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a central role in the african american struggle for equality in one thousand nine hundred sixty three a series of events covered by the national networks reveal the scale of inequality in the south to millions of americans well they're right now in one thousand nine hundred sixty three was the year of martin luther king's try and his relationship with president kennedy who had been in power for two years was key to his strategy but it was this alliance which ween king and washington this idyllic picture of reconciliation between blacks and whites that provoked the ire of marco makes it all started in birmingham alabama in the spring of one nine hundred sixty three king and another pastor ralph abernathy were filmed being arrested for organizing an unauthorized demonstration the arrest was part of a strategy that king would use in future campaigns it was important that the cameras captured the unrest birmingham was a city that embodied
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a southern racism where whites like to repeat the governor's slogan segregation now segregation tomorrow segregation forever can you believe that alabama would not and could not polisi it seth and that what he wanted to do was to show that so that the federal government would have to become involved and they're bad make a family a law that would over rod anything that any of that jim crow laws that's in birmingham alabama in one thousand nine hundred sixty three it was in prison where martin luther king wrote the text that encapsulated his struggle the letter from birmingham jail king wrote the purpose of a direct action program is to create a situation so. crisis pact that it will inevitably open the door to negotiation.
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president kennedy intervened and king was soon free and a few days later king and his followers found a way into the national consciousness. one of his lieutenants suggests well why don't we have school children they don't have jobs they don't have mortgages. a lot of controversy about that within king's circle. but the decision is made and so we have hundreds and hundreds of children marching. and that's also the moment where the bull connor the public safety commissioner decides to bring out attack dogs and high powered fire hoses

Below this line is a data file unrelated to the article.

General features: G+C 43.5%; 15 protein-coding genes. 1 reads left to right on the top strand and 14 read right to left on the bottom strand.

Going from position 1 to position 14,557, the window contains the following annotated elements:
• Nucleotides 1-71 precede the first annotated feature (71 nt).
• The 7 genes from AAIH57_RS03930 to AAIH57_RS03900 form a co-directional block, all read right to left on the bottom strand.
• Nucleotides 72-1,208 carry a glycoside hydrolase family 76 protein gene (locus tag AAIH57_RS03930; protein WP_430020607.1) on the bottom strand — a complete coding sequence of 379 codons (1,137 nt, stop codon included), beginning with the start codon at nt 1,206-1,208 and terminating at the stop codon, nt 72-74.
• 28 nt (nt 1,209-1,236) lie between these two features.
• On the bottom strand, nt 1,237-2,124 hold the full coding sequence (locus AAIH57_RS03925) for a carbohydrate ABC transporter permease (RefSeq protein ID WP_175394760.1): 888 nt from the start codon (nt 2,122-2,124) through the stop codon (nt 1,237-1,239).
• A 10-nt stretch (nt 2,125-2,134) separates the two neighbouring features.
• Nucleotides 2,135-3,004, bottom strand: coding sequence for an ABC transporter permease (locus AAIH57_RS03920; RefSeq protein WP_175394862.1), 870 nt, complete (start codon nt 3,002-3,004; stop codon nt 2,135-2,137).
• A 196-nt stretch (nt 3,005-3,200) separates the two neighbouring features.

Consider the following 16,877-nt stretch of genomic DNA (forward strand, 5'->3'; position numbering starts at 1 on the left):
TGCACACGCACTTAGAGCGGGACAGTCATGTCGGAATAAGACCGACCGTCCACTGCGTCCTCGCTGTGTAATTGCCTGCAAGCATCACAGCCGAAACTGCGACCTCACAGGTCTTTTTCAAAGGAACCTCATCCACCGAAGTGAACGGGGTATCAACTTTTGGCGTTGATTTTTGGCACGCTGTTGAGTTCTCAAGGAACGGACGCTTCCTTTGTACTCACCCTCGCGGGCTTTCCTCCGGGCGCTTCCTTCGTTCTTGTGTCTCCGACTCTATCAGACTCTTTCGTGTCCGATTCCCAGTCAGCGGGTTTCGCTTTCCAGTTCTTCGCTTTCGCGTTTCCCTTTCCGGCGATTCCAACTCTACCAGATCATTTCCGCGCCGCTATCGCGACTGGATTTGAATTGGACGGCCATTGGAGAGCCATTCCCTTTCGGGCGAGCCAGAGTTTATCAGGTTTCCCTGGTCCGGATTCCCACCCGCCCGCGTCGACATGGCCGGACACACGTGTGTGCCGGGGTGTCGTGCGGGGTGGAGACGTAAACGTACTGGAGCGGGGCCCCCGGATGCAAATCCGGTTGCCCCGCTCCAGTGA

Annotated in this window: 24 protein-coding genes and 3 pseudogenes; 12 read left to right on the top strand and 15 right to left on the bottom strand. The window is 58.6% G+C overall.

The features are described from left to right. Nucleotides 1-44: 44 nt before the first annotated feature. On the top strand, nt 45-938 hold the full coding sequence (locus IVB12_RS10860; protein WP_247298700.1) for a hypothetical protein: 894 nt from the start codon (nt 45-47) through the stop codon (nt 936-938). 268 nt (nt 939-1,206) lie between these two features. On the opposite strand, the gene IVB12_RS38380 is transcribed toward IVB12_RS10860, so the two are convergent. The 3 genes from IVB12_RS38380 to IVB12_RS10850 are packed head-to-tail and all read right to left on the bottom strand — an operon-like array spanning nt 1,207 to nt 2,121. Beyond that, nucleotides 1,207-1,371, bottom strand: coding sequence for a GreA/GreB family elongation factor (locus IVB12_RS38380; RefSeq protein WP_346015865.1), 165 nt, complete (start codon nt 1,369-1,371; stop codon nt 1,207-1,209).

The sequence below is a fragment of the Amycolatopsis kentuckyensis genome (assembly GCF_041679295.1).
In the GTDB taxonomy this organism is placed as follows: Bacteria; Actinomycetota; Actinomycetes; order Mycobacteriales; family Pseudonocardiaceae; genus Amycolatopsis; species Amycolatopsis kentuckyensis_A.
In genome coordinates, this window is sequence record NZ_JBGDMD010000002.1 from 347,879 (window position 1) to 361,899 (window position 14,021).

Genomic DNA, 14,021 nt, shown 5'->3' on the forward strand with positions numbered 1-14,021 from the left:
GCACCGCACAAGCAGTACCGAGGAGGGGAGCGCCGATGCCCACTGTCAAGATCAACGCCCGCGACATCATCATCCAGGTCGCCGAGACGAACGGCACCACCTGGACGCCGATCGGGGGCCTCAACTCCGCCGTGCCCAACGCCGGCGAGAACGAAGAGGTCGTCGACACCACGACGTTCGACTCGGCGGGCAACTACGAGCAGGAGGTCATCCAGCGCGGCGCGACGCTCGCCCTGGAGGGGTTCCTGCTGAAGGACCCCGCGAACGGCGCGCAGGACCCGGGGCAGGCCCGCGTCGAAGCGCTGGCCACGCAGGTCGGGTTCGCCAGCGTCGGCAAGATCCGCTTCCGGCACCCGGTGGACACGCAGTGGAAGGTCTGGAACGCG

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vose pictures. go around the world. where we get these incredibly dramatic images. they are so powerful and here we have a story of two opposing forces one behaving brutally the other being victimized and so on you know for television this is
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a spectacular story. malcolm x. is quoted in the media being very very critical about king and the movement allowing children to march and be arrested and be brutalized that was our main crucible berman here. i mean the fact that you hit you would you that children would be put in this and after what i understand even some of the king people kind of you know had a problem with that initially they misled they had a problem with interesting lee it's it's at that moment that the coverage of king starts to change because very shortly after this particular
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campaign it it's now it's called the children's campaign very shortly after that the white power structure in birmingham basically collapses a green is to basically agrees to king's demands. the media coverage of king then very quickly changes he's not the militant anymore he is the hero two days after his victory over the local authorities martin luther king was the target of an attack several buildings were burned down by white extremists leading to riots in the black community in the face of the unrest john f. kennedy sent the national guard to the outskirts of birmingham in harlem markham xscape full voice to his anger we are not integration. and we believe that your little to try and mix with someone who doesn't love you well that doesn't mean that we in any any way condone what those friends are doing in birmingham alabama
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people should know that it is no accident that of long balls were writing negro women negro babies a negro children kennedy said nothing it was only after the negro began to strike that. it was then it was then that kennedy called in the on the don't you'll be going by kennedy don't you people by the don't go down negro free just want to tell i thank you you get that good i get the. after the events of burning martin luther king and malcolm x. were interviewed a few days apart for a program about the race issue brings us an interpretation it was an opportunity to share their opposing vision was to put the black caucus malcolm x. has said of your philosophy that it plays into the hands of the right of practice